If you’d like to be featured (anonymously or otherwise), please fill out this form! You can see all posts in this series here. You can also sort by tag, such as “daycare,” “au pair,” and “lawyer mom.” (We’re working on devising a system that makes sense.)

First, Some Basics

Name: Elizabeth
Lives: Midwest
Job: consultant/attorney — I lead annual strategic planning efforts for hospital clients, as well as hospital mergers.
Age: 42
Home Situation: 

My husband is family medicine physician who covers inpatients at the hospital every third weekend. We have four school-age children: A, 13-year-old son; E, 10-year-old daughter; B & D, 7-year-old twin sons. We live in a 4000-square-foot house in the suburbs.

Childcare Situation: $18,000/year.

We have had Au Pairs for the past four years. The last two have been males. Prior to that we covered childcare with a number of options: a preschool teacher/nanny, a college student that lived in during the summer, hubby took Mondays off and I took Fridays off. We love the Au Pair help. My spouse and I have schedules that change from week to week, depending on his inpatient load and my travel. Having an Au Pair has eliminated the hours of stress and scrambling with multiple care providers to try to cover different hours we needed. For instance, the preschool teacher was a wonderful caregiver but had a family of her own so was unavailable to help in the evenings or weekends. Fortunately, we have a supportive family network nearby that was able to assist in some of those previous pinches. But it is nice now to have that family come to support the kids’ extracurricular activities or have special one-on-one time with the children, rather than serve in the role of an emergency babysitter.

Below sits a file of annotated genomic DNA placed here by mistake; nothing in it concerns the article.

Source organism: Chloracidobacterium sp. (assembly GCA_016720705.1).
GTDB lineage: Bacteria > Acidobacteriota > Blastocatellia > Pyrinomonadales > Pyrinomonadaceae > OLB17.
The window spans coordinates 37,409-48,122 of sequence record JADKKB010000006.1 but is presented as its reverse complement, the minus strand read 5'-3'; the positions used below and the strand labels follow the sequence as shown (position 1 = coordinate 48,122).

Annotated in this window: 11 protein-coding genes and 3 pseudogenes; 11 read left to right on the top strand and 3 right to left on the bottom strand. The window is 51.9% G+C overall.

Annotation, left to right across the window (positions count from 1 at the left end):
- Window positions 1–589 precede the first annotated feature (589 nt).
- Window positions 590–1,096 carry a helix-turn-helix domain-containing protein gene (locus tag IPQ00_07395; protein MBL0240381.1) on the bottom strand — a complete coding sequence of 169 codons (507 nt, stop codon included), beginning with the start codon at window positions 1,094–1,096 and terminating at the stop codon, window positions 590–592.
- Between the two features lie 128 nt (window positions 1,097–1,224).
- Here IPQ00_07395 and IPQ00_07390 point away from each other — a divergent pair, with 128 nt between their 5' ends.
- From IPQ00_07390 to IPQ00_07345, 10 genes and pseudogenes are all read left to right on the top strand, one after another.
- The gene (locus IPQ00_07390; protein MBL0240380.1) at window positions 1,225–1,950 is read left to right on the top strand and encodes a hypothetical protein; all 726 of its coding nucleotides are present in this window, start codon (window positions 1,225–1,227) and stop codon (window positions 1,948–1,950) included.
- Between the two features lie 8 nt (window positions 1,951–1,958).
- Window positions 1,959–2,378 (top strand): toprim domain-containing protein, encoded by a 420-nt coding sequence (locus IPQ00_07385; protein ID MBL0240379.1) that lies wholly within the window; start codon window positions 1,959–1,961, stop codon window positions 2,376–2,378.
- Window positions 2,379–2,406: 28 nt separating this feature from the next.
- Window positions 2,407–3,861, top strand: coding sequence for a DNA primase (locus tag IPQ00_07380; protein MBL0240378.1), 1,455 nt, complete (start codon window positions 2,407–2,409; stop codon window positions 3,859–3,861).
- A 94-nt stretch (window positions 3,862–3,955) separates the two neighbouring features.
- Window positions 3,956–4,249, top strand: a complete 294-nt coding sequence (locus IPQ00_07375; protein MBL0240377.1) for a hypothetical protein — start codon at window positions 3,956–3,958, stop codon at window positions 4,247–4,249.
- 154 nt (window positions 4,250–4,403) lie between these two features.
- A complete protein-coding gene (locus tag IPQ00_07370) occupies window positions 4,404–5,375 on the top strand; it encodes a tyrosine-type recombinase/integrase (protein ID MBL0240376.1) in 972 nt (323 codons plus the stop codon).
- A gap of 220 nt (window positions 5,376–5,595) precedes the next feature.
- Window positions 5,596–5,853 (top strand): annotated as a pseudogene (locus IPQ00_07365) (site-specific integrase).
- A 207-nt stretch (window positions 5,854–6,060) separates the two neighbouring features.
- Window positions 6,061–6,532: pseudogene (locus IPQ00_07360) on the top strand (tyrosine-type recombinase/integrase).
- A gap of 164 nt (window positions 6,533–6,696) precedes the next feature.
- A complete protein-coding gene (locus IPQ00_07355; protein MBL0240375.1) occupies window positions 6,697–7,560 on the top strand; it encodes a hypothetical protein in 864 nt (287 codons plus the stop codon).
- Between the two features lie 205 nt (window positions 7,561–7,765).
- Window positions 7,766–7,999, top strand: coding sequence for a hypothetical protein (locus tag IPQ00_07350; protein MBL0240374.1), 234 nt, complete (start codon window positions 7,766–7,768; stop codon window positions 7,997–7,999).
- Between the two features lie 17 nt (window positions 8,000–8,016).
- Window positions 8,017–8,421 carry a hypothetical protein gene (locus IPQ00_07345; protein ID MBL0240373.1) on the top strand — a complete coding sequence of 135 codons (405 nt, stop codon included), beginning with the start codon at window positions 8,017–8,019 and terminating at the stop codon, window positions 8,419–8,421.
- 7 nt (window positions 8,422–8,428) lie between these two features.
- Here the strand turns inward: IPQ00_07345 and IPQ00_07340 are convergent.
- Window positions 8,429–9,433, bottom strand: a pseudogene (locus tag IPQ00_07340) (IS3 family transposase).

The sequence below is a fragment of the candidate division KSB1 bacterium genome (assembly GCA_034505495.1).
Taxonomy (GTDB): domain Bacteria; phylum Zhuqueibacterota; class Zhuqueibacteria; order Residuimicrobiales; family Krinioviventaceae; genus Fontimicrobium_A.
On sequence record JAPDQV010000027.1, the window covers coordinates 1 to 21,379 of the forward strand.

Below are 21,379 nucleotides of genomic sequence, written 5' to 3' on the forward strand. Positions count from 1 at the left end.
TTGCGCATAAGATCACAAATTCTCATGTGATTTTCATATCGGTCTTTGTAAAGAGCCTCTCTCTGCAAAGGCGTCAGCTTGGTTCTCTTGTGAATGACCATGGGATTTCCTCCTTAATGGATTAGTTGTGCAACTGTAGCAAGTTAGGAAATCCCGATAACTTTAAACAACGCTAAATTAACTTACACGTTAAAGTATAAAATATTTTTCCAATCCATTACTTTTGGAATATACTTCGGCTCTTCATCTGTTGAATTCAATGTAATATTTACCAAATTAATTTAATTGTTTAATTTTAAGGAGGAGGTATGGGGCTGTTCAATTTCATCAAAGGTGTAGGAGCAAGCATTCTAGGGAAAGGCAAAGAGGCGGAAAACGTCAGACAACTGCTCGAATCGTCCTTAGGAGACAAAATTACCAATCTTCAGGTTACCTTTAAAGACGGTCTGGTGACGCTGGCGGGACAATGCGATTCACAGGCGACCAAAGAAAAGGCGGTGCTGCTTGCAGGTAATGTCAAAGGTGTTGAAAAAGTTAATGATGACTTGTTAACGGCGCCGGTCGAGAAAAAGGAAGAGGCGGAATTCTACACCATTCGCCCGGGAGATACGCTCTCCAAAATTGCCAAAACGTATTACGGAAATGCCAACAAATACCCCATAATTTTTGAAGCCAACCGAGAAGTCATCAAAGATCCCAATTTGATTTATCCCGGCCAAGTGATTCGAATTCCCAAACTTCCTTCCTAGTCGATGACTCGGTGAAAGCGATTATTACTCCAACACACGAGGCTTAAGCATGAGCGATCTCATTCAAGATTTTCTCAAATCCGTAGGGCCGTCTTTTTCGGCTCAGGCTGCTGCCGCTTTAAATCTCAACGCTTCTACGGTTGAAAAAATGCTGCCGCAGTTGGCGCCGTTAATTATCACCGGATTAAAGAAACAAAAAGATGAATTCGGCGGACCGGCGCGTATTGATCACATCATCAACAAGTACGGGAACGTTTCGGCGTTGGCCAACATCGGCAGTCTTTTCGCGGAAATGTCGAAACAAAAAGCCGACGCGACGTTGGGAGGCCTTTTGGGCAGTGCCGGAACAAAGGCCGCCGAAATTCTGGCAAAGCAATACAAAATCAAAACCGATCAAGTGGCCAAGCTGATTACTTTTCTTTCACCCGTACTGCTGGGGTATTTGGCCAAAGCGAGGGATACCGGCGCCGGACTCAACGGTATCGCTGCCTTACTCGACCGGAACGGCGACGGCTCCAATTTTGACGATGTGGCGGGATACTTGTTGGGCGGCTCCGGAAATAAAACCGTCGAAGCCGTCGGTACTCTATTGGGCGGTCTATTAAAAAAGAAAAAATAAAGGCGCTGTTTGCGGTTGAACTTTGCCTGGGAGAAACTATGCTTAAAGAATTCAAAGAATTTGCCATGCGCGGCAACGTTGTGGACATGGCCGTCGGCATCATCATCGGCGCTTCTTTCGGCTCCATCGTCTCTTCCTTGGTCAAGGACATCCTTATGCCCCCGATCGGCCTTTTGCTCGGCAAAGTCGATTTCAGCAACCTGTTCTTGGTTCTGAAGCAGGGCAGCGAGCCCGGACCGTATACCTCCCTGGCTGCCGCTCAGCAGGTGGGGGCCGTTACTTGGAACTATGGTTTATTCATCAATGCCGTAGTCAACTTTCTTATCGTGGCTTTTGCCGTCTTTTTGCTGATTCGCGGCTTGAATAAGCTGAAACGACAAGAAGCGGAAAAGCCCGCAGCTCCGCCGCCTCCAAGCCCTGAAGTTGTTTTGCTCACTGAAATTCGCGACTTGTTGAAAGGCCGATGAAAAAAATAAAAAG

Our Au Pairs transition about every year or so. We have appreciated the ease of picking a new care provider to sync up with the evolving needs of our children. For instance, our first Au Pair was a nurturing female who was excellent with our toddler twins. Or more recent Au Pairs have been active males who play sports and make up fun games to play. I expect in a few years we will be interested in a caregiver that can provide more homework support.